Network Rail fined £125,000 over worker death in Essex
Network Rail has been fined £125,000 after a pattern of "poor" health and safety compliance which led to the death of one of its workers.
Malcolm Slater, 64, fell 15ft (4.5m) on to the tracks while repairing power lines at Margaretting, Essex, in 2008.
Network Rail earlier admitted failing to supply suitable lifting equipment.
Chelmsford Crown Court heard a hoist had been weakened by overloading and Judge David Turner said the incident was "not a tragic one-off" incident.
There was a pattern of poor compliance with health and safety regulations that had led to the fall, Judge Turner said.
He also told Network Rail to pay £85,000 costs.
A post-mortem examination revealed Mr Slater, of Harold Wood, died from head and spinal injuries.
The court heard that in June 2008, Mr Slater and two colleagues were working at height in a basket welded to the hydraulic arm of a Unimog hoist on the Norwich to London line.
However, the weld failed and sent the men crashing to the track below.
There was a 350kg (770lb) weight limit on the platform, but on the day before the accident it had been overloaded at times by up to 100kg (220lb), the court was told.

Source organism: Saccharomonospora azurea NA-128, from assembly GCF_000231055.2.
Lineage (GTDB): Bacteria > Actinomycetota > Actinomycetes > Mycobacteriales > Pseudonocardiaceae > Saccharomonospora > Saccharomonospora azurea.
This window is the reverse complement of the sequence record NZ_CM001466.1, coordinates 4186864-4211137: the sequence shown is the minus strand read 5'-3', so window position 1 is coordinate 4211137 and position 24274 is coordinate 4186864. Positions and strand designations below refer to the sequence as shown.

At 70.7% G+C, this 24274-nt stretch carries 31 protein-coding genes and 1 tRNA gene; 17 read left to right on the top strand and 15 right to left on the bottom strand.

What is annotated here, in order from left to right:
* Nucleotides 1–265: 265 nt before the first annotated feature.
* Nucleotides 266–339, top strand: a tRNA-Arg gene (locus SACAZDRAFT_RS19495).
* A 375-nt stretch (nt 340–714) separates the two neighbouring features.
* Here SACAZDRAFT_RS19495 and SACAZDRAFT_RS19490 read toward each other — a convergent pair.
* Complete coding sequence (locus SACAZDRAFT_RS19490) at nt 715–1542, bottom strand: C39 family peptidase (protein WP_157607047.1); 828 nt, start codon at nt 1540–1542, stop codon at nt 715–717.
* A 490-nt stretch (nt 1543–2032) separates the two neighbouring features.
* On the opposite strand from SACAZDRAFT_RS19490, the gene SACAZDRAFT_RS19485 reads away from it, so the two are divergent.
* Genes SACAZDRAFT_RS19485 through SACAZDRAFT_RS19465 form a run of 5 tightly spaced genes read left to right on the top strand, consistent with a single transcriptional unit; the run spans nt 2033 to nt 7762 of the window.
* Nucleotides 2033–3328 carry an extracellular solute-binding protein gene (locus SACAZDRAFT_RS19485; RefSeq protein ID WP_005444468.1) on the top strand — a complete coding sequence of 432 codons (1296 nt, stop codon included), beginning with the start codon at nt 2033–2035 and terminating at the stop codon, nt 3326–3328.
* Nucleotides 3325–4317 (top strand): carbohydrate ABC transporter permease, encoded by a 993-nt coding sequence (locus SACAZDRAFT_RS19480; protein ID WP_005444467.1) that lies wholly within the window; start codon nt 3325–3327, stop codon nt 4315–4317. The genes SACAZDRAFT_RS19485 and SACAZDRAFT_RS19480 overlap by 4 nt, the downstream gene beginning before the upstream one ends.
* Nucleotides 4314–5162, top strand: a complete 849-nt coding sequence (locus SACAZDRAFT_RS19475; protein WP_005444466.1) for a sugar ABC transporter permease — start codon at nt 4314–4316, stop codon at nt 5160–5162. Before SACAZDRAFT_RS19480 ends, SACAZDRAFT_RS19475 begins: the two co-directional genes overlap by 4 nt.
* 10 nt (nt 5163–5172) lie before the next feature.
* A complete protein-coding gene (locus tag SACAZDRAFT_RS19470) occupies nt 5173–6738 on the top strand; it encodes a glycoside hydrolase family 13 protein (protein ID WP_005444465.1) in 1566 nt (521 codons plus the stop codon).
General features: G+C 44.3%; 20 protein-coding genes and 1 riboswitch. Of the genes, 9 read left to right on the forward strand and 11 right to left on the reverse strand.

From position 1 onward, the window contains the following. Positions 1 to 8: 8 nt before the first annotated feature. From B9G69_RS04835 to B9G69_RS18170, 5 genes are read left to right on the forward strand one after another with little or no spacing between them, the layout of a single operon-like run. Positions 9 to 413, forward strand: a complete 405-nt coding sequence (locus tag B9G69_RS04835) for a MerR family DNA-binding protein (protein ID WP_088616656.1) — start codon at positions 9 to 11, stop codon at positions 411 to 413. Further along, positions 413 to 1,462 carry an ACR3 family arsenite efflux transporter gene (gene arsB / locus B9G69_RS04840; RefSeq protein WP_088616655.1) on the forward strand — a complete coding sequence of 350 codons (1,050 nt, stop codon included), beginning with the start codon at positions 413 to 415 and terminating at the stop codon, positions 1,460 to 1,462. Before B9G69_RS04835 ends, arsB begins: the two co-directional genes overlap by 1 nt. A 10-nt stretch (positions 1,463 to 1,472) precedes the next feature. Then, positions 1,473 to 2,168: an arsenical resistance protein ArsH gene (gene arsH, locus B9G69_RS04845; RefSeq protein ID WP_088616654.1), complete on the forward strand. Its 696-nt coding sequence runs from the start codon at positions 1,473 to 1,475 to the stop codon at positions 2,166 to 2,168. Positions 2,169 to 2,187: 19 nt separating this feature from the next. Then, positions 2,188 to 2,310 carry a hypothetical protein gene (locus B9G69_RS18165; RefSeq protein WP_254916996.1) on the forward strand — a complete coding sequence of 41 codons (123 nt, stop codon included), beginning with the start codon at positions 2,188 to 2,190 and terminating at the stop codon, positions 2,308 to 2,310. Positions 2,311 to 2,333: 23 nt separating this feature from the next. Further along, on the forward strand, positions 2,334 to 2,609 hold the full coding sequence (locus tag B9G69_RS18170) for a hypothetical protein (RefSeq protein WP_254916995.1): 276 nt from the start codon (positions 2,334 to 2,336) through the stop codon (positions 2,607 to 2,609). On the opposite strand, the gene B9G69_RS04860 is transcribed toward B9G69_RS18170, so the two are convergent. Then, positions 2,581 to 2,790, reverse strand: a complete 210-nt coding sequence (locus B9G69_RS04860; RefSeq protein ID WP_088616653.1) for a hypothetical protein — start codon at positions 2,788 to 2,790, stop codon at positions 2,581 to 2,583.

It was not the first time that overloading of the baskets had been reported and the alarm on the hoist, which warned of excessive weight, had been muted, the court was told.
Network Rail admitted failing to ensure that work equipment provided for the use of its employees was suitable for the the lifting and support of employees, their tools and other items whilst engaged in the maintenance and repair of overhead line equipment.
Two other charges have remained on file.
Network Rail expressed its "deep regret and remorse" at Mr Slater's death and the injuries sustained by his two colleagues.
It admitted it had failed to address overloading in normal use, but refuted claims its platforms had been used as a crane.
At Mr Slater's inquest in 2010, Essex coroner Caroline Beasley-Murray said she would write to the Office of Rail Regulation asking inspectors to ensure new welds on lifting gear had been fully tested.
Metallurgist Keith Birkitt told the inquest that the quality of the weld on the basket had been "poor in places".